Season three of Star Trek: Discovery, the first of a new period of Star Trek shows, jumps ahead to the year 3188, and to a universe in which the Federation has fallen. With only two episodes released, we don't know much yet. But it’s visible that the crew, which has traveled all the way from the 23rd century, is as shaken as the viewer by the new situation. What remains of the Federation is dispersed too sparsely to be anything more than an urban legend, weakened by an event called “the Burn” in which nearly all of the dilithium, or starship fuel, was destroyed.
It's intentionally remarkable how that one small change in the universe so dramatically destroyed the one constant in the world of Star Trek. The situation that the Discovery finds itself in is timely; like its crew, we have all found our lives overturned this year by a snowballing problem—in our case the microscopic coronavirus that has killed nearly 250,000 Americans. Like the Federation's inability to maintain order without mobilized starships, the U.S. government's powerlessness in the face of a disease has exposed structural weakness in an institution thought to be impenetrable.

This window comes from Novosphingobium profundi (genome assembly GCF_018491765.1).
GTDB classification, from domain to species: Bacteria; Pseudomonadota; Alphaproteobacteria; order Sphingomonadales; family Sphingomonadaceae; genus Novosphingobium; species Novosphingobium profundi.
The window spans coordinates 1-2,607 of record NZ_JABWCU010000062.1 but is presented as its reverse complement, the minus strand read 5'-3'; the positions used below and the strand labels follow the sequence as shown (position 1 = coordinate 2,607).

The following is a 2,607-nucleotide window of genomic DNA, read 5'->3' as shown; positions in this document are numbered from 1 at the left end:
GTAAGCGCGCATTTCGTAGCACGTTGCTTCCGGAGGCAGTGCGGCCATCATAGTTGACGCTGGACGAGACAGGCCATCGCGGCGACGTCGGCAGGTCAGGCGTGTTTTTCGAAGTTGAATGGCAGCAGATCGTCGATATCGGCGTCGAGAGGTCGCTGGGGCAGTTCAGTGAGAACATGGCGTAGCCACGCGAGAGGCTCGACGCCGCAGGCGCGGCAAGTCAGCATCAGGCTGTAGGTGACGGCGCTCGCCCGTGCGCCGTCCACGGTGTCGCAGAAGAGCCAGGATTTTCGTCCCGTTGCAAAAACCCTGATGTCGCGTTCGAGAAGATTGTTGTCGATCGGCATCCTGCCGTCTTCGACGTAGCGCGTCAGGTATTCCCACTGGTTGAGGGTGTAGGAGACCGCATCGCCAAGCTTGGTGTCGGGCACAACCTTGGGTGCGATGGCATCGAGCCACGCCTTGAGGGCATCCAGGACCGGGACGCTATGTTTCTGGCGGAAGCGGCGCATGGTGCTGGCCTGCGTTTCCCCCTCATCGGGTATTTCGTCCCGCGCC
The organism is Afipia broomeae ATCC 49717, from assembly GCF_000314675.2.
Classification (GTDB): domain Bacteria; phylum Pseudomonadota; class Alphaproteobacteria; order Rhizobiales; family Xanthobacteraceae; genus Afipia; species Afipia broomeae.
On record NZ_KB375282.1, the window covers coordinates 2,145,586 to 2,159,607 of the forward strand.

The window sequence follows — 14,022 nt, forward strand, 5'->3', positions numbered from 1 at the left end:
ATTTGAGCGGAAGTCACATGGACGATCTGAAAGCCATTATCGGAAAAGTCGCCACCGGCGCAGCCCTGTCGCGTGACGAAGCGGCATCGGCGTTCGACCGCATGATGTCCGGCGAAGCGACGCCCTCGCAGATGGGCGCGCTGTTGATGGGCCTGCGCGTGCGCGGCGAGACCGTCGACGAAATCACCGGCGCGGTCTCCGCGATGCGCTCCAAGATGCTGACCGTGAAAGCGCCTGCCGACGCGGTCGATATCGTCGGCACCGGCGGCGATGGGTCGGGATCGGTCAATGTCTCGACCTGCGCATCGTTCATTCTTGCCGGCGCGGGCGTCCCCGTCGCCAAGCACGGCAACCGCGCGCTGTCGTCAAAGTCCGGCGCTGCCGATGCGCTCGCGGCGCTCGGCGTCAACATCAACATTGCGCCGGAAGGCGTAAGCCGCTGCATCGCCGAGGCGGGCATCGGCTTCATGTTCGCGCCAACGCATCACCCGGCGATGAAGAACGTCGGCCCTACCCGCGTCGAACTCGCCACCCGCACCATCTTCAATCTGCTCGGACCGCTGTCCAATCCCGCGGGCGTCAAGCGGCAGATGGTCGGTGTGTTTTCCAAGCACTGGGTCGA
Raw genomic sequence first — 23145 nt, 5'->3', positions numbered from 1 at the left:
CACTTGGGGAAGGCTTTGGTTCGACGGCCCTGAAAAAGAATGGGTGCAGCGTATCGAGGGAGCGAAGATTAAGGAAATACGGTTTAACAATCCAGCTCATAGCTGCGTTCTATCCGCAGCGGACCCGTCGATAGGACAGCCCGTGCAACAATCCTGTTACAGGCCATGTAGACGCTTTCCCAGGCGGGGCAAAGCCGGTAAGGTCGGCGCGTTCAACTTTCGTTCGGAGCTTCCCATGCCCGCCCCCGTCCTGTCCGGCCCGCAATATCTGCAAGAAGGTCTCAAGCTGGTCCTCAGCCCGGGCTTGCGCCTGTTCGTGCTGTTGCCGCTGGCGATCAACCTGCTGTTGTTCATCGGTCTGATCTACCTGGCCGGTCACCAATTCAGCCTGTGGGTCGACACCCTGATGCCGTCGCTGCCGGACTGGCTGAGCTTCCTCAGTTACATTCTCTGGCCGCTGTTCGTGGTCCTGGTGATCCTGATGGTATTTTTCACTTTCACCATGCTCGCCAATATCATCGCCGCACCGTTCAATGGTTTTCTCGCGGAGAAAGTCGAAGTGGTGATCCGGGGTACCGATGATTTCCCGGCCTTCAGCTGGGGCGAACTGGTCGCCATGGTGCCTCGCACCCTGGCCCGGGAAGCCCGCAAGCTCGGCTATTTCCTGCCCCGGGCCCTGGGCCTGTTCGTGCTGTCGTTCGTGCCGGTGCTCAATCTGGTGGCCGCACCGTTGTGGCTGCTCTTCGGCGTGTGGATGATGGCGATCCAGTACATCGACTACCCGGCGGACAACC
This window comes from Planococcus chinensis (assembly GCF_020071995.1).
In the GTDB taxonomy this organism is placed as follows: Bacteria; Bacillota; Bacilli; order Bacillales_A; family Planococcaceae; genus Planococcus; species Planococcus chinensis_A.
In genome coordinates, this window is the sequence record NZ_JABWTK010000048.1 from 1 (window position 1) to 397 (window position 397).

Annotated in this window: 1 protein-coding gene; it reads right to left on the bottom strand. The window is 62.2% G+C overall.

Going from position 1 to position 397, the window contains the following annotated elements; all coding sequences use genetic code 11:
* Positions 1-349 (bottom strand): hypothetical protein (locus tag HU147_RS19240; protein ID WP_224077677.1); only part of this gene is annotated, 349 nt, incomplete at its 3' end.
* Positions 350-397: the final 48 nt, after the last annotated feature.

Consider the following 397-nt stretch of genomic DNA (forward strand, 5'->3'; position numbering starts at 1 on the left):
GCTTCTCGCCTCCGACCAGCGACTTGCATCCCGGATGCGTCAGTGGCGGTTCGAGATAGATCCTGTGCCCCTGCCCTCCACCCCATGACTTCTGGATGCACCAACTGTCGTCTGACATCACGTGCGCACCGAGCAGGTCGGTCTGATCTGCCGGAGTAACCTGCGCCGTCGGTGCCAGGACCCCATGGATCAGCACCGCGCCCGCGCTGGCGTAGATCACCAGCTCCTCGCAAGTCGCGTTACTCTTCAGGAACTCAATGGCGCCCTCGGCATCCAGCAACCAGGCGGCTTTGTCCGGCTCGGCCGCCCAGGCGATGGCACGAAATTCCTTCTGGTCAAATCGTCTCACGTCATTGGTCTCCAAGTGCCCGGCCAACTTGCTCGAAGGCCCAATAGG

Season three of Discovery is not the first time Star Trek visits the far future. That honor goes to a mini–episode, aired between the first and second seasons, called “Calypso.” It didn’t acknowledge the presence of the Federation at all. However, mentioned was an unfavorable organization called the “V’draysh.” In 2018, the V’draysh seemed irrelevant to the Star Trek canon, until episode writer Michael Chabon confirmed that V’draysh was a syncope—a clipped up phonetic modification in which a word loses unstressed syllables—of Federation. Essentially, in the future, the Burn caused the Federation to fade into a mere shadow of its former self, and not necessarily one that was on the right side of history.